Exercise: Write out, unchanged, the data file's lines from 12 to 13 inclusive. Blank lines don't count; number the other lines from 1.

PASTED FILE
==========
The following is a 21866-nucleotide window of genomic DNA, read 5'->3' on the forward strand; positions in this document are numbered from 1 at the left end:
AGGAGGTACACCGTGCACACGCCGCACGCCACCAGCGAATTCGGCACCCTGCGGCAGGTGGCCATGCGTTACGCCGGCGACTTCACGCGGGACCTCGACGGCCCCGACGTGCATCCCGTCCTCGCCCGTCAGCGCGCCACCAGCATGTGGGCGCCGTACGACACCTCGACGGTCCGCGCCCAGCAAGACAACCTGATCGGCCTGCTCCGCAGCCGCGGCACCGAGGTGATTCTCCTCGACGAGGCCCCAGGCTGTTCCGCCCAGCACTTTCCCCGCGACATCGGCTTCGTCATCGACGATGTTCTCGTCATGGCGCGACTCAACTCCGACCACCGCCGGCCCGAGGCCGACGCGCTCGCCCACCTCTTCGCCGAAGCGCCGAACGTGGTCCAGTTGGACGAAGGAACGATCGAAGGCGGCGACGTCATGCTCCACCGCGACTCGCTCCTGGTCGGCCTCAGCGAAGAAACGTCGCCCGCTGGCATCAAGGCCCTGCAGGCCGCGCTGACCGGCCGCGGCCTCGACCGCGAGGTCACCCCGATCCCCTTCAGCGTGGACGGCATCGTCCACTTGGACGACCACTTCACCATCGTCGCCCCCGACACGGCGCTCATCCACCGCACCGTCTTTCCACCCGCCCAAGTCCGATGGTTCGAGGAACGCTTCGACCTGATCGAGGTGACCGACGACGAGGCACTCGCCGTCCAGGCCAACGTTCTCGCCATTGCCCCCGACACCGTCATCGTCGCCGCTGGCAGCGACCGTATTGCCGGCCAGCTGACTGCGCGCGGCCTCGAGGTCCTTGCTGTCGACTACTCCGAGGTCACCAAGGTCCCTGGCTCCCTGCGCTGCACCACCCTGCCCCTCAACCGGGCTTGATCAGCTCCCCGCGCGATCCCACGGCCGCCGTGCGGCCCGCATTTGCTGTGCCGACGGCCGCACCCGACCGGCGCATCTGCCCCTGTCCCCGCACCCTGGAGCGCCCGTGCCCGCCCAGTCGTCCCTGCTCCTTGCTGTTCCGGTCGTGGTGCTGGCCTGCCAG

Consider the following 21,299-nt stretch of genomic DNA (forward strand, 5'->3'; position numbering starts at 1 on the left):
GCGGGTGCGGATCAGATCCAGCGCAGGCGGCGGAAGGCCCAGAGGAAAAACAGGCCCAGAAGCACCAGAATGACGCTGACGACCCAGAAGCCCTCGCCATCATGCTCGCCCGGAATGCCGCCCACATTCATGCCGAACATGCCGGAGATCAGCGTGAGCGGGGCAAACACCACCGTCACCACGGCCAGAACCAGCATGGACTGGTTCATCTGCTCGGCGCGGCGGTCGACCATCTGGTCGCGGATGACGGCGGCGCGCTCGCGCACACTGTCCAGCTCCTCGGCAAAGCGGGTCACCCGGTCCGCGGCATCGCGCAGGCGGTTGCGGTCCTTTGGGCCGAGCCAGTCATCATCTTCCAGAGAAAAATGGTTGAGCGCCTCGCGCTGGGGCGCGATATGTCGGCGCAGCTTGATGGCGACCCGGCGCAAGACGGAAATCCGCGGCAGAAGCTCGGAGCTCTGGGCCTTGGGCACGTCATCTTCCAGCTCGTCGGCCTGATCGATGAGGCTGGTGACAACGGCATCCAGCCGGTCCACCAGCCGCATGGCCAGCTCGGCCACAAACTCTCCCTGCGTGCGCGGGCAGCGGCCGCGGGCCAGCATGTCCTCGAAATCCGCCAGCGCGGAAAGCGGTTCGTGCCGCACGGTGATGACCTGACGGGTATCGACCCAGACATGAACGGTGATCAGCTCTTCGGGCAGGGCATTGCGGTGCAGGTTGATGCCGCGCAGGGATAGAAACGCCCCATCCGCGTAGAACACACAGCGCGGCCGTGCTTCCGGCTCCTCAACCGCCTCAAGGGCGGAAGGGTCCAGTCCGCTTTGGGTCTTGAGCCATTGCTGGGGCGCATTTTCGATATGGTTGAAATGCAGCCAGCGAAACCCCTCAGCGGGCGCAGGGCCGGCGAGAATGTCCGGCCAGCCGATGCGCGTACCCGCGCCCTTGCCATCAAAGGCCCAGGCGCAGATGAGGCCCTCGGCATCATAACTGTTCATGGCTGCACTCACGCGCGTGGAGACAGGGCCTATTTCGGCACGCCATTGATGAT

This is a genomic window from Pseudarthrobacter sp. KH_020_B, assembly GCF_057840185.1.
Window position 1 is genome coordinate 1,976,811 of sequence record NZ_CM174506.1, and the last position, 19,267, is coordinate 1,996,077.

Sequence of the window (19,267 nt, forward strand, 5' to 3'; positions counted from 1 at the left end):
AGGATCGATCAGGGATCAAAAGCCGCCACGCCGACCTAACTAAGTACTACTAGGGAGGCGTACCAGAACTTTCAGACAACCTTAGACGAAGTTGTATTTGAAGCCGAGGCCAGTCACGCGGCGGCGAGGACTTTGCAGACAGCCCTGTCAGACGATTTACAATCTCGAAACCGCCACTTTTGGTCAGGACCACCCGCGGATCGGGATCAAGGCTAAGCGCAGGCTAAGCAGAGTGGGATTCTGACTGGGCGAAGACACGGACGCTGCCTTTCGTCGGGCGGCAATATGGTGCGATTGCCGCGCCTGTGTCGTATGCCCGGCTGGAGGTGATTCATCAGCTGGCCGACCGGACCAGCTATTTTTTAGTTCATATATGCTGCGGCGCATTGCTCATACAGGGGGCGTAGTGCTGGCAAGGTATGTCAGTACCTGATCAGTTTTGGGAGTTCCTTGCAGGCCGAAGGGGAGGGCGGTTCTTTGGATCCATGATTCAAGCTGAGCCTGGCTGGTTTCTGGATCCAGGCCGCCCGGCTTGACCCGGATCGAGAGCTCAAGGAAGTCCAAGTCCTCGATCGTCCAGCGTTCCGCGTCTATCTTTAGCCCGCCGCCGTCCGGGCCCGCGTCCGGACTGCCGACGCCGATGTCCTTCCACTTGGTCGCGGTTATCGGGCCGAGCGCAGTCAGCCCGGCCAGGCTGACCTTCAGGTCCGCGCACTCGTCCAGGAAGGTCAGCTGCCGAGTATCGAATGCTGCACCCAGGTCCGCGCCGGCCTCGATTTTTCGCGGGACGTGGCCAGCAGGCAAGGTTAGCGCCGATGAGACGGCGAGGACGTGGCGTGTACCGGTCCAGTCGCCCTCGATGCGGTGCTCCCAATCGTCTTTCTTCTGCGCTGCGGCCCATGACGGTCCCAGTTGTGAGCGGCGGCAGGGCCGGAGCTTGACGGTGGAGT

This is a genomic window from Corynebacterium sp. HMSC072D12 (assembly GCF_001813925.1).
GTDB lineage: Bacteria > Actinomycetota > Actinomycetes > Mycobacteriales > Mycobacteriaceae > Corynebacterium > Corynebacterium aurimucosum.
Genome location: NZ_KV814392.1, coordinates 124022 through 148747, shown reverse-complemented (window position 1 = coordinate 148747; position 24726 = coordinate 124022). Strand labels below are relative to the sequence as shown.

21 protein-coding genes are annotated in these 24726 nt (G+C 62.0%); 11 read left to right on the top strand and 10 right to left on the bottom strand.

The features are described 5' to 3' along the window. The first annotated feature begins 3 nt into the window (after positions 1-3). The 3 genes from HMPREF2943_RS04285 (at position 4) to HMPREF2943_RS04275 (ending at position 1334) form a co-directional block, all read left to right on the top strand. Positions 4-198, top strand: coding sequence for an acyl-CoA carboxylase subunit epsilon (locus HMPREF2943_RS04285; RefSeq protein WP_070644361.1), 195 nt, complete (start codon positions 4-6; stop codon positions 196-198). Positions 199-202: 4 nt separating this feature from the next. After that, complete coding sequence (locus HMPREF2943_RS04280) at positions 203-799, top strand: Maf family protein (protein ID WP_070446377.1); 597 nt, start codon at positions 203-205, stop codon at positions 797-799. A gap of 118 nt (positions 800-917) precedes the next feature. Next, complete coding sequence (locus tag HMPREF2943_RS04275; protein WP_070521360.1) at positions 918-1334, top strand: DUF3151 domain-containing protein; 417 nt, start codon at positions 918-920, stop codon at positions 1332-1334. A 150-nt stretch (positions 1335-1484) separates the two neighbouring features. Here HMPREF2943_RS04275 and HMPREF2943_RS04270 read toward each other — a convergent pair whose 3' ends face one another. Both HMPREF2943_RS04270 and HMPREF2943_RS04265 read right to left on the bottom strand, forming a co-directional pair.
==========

21 protein-coding genes are annotated in these 24726 nt (G+C 62.0%); 11 read left to right on the top strand and 10 right to left on the bottom strand.

The features are described 5' to 3' along the window. The first annotated feature begins 3 nt into the window (after positions 1-3). The 3 genes from HMPREF2943_RS04285 (at position 4) to HMPREF2943_RS04275 (ending at position 1334) form a co-directional block, all read left to right on the top strand. Positions 4-198, top strand: coding sequence for an acyl-CoA carboxylase subunit epsilon (locus HMPREF2943_RS04285; RefSeq protein WP_070644361.1), 195 nt, complete (start codon positions 4-6; stop codon positions 196-198). Positions 199-202: 4 nt separating this feature from the next. After that, complete coding sequence (locus HMPREF2943_RS04280) at positions 203-799, top strand: Maf family protein (protein ID WP_070446377.1); 597 nt, start codon at positions 203-205, stop codon at positions 797-799. A gap of 118 nt (positions 800-917) precedes the next feature. Next, complete coding sequence (locus tag HMPREF2943_RS04275; protein WP_070521360.1) at positions 918-1334, top strand: DUF3151 domain-containing protein; 417 nt, start codon at positions 918-920, stop codon at positions 1332-1334. A 150-nt stretch (positions 1335-1484) separates the two neighbouring features. Here HMPREF2943_RS04275 and HMPREF2943_RS04270 read toward each other — a convergent pair whose 3' ends face one another. Both HMPREF2943_RS04270 and HMPREF2943_RS04265 read right to left on the bottom strand, forming a co-directional pair.